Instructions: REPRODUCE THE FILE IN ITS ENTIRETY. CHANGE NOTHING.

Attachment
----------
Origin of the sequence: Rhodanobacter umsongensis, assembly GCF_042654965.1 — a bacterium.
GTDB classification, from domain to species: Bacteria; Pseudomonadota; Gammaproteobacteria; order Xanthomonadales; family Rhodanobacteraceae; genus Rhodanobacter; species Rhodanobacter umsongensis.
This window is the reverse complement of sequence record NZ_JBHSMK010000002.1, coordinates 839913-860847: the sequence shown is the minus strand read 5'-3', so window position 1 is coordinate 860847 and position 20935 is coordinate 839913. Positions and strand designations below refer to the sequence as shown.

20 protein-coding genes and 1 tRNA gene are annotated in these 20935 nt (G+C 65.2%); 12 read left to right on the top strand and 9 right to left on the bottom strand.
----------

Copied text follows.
Origin of the sequence: Rhodanobacter umsongensis, assembly GCF_042654965.1 — a bacterium.
GTDB classification, from domain to species: Bacteria; Pseudomonadota; Gammaproteobacteria; order Xanthomonadales; family Rhodanobacteraceae; genus Rhodanobacter; species Rhodanobacter umsongensis.
This window is the reverse complement of sequence record NZ_JBHSMK010000002.1, coordinates 839913-860847: the sequence shown is the minus strand read 5'-3', so window position 1 is coordinate 860847 and position 20935 is coordinate 839913. Positions and strand designations below refer to the sequence as shown.

20 protein-coding genes and 1 tRNA gene are annotated in these 20935 nt (G+C 65.2%); 12 read left to right on the top strand and 9 right to left on the bottom strand.